“It was a stinging irony,” Takei said.
The worst story never told
If the idea that more than 120,000 American citizens were held prisoner without due process of law, purely on the basis of fear, greed and racial hysteria comes as a surprise to you, you can be forgiven.
“Americans don’t know about this dark chapter of our nation’s history, and they need to,” Takei said. "What makes us a great democracy is knowing where we’ve gone wrong as a democracy.”
That’s why he brings his potent star power to San Diego to perform alongside Broadway superstar Lea Salonga in the world premiere musical “Allegiance: A New American Musical” at The Old Globe in Balboa Park.
The show tells the story of those in the camps and shines a light on the injustices carried out first by our government, and then by internees onto themselves.
Two kinds of heroes
In “Allegiance,” Takei plays Sam Kimura, a veteran of World War II who started his military service when he left his family behind at the Heart Mountain internment camp in Wyoming.
While Sam may be a fictional character, there were thousands of Japanese-Americans in nearly a dozen such camps who fought for the United States in Europe. They were part of the 442nd Infantry Regiment Combat Team , an all- Japanese fighting corps with mostly white officers. By the time the war was over, the 442nd suffered the highest percentage of casualties of any unit in the U.S. Army and its soldiers were its most decorated.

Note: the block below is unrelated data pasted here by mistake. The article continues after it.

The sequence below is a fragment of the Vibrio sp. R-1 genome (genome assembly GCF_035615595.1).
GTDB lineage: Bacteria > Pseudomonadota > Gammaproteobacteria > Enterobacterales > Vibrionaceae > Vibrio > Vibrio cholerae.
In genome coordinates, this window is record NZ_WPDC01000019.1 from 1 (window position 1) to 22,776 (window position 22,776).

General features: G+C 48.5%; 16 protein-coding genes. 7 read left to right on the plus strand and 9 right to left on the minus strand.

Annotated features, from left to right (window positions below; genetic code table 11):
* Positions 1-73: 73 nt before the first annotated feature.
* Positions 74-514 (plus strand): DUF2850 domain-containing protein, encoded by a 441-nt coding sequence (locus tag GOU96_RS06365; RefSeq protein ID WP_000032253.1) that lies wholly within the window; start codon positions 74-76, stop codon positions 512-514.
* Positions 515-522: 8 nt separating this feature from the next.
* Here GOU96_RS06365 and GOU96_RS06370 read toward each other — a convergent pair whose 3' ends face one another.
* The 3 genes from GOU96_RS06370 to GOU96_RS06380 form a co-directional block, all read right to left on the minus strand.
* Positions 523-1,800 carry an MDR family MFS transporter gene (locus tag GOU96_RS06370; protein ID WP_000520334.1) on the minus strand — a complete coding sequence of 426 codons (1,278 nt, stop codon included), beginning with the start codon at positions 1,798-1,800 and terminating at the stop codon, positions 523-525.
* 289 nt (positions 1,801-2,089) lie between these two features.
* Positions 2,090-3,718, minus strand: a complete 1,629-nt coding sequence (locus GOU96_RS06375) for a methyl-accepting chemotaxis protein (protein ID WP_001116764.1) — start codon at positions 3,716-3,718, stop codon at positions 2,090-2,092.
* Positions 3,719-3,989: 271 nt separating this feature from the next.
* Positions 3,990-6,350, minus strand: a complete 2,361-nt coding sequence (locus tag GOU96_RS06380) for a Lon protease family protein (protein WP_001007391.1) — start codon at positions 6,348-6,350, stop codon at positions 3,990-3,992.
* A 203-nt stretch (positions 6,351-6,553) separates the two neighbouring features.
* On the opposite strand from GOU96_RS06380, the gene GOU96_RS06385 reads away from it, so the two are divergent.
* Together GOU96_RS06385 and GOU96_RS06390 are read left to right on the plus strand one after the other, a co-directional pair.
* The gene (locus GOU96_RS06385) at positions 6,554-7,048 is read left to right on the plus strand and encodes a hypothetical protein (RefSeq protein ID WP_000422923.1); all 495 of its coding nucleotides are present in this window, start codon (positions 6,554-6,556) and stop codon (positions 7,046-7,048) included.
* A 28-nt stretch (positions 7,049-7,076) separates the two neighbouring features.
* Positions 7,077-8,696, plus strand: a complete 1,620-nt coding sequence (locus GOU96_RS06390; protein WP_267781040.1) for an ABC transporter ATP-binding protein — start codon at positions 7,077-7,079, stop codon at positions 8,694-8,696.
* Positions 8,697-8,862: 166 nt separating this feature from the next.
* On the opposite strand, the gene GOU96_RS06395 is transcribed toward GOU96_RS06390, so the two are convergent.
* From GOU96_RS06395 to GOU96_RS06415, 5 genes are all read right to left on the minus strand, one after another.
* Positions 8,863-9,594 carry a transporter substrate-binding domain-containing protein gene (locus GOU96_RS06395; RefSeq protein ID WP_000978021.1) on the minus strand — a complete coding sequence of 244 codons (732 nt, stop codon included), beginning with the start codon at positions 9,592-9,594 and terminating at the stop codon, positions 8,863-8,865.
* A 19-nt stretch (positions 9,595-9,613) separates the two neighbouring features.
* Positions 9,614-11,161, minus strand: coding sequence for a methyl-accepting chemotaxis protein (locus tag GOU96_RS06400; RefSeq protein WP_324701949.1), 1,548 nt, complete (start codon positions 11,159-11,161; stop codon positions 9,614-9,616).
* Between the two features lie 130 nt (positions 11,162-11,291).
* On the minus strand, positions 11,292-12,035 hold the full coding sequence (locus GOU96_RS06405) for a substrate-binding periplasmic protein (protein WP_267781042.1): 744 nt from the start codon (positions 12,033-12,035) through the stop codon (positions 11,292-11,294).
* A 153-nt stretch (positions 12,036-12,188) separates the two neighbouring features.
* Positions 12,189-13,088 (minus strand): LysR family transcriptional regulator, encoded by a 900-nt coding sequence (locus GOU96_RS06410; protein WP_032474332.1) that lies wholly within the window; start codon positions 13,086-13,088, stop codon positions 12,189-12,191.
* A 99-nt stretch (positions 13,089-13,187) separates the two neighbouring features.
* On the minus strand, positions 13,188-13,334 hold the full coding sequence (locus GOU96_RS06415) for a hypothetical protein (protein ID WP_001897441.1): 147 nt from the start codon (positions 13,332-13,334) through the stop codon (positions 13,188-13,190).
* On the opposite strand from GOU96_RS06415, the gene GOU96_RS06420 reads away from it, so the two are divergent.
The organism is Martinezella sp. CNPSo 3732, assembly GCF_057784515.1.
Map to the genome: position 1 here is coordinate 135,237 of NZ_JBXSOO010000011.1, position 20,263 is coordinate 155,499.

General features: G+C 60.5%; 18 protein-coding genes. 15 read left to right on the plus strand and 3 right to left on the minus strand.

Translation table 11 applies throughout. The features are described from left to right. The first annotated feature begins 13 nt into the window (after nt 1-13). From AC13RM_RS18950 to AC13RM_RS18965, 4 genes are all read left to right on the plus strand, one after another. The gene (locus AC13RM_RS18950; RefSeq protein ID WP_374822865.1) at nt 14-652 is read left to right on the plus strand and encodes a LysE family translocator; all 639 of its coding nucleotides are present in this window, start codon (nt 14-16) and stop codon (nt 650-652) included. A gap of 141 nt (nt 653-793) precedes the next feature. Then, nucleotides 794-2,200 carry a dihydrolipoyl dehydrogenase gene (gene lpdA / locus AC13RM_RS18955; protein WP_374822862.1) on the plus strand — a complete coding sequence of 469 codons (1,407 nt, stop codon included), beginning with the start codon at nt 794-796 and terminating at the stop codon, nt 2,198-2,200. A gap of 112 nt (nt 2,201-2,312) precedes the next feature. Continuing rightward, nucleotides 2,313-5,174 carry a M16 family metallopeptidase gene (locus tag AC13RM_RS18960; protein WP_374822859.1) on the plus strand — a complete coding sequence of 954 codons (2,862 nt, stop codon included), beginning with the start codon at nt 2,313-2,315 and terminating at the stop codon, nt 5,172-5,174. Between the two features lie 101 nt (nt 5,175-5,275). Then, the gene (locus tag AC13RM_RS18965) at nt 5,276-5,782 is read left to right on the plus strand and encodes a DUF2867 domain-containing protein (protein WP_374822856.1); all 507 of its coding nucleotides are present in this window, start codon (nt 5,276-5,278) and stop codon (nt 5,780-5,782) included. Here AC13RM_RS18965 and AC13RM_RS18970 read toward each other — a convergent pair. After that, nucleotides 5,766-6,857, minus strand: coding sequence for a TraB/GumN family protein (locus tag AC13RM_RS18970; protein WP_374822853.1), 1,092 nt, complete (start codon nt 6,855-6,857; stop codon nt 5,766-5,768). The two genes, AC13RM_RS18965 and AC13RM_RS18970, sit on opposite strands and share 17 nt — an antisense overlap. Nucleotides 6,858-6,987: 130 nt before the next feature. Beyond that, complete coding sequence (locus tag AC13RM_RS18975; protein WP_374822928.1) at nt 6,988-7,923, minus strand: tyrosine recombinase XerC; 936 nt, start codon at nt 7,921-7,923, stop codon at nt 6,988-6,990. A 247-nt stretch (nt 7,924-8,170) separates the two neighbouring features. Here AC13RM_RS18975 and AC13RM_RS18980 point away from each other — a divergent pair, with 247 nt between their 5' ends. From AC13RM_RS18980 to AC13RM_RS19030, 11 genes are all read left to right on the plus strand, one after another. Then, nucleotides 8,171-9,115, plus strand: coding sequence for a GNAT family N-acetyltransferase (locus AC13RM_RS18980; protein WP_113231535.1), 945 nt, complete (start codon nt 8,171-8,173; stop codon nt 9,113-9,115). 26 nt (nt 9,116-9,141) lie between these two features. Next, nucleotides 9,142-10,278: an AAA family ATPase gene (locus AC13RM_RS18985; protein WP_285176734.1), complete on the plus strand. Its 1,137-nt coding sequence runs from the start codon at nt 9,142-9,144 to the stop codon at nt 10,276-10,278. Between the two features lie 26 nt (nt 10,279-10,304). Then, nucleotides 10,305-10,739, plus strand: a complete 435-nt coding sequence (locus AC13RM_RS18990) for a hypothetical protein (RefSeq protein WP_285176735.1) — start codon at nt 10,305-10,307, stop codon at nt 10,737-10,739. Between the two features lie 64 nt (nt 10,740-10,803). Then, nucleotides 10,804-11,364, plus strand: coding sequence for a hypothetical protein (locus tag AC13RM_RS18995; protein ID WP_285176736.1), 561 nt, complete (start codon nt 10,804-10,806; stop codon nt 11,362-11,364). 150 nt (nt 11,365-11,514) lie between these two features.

In bitter irony, when men of the 442nd were killed in action, the American flags that draped their coffins would be folded and returned to their mothers who were still being held in the internment camps, guarded by other American soldiers.
But before these men could go and die for their country they had to satisfactorily answer the “Loyalty Questionnaire,” a document circulated throughout the camps by the U.S. government that each inhabitant, regardless of age or gender, had to complete.
The questionnaire was the designated tool to identify those Japanese-Americans who posed no threat to America and possibly even identify those willing to fight on behalf of the country that had imprisoned them.